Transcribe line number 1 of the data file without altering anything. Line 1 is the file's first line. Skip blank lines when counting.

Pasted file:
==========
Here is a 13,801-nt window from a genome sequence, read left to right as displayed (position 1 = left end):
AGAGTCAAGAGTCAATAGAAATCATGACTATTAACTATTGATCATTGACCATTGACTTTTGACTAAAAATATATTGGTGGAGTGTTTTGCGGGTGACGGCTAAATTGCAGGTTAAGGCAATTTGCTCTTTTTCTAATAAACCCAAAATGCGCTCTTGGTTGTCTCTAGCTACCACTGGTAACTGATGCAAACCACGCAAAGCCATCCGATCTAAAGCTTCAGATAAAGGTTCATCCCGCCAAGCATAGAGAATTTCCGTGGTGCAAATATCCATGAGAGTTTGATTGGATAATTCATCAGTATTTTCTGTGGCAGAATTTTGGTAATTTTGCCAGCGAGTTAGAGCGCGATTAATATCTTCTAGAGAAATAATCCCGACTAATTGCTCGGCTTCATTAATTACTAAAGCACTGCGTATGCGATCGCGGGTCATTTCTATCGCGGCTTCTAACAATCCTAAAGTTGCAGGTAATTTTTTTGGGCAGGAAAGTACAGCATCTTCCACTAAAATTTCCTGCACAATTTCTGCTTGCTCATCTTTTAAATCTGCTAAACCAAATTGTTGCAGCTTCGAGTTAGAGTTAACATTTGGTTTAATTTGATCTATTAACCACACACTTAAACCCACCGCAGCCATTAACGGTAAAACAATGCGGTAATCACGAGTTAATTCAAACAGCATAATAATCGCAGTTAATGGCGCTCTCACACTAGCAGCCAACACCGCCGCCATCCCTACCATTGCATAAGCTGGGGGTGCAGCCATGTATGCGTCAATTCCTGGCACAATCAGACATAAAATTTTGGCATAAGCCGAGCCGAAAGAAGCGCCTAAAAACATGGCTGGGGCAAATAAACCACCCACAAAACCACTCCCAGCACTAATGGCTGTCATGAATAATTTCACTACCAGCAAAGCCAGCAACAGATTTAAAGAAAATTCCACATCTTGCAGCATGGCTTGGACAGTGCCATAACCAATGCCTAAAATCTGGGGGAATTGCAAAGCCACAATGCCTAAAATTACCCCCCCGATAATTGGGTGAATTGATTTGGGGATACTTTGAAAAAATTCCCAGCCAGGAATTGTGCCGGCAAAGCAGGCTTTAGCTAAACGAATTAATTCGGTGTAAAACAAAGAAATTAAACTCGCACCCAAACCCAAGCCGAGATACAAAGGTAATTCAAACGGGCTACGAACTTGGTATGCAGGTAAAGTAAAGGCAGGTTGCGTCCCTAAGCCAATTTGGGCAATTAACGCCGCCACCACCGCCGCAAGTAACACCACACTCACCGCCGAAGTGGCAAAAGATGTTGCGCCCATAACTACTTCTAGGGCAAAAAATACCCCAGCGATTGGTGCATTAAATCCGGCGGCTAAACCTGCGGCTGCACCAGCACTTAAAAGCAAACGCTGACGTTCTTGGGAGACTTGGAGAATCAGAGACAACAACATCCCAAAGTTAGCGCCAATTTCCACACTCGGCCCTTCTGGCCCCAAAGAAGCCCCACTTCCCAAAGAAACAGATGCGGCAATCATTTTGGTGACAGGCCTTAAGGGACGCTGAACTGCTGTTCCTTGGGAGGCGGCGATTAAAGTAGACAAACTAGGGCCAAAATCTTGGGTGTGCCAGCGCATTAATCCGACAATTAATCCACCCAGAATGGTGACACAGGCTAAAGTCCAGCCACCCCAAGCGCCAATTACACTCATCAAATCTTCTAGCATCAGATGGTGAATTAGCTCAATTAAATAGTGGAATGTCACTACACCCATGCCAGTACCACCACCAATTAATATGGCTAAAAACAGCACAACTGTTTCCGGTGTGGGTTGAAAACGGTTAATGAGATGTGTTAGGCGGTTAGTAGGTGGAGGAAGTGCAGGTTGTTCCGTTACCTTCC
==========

Here is a 13,801-nt window from a genome sequence, read left to right as displayed (position 1 = left end):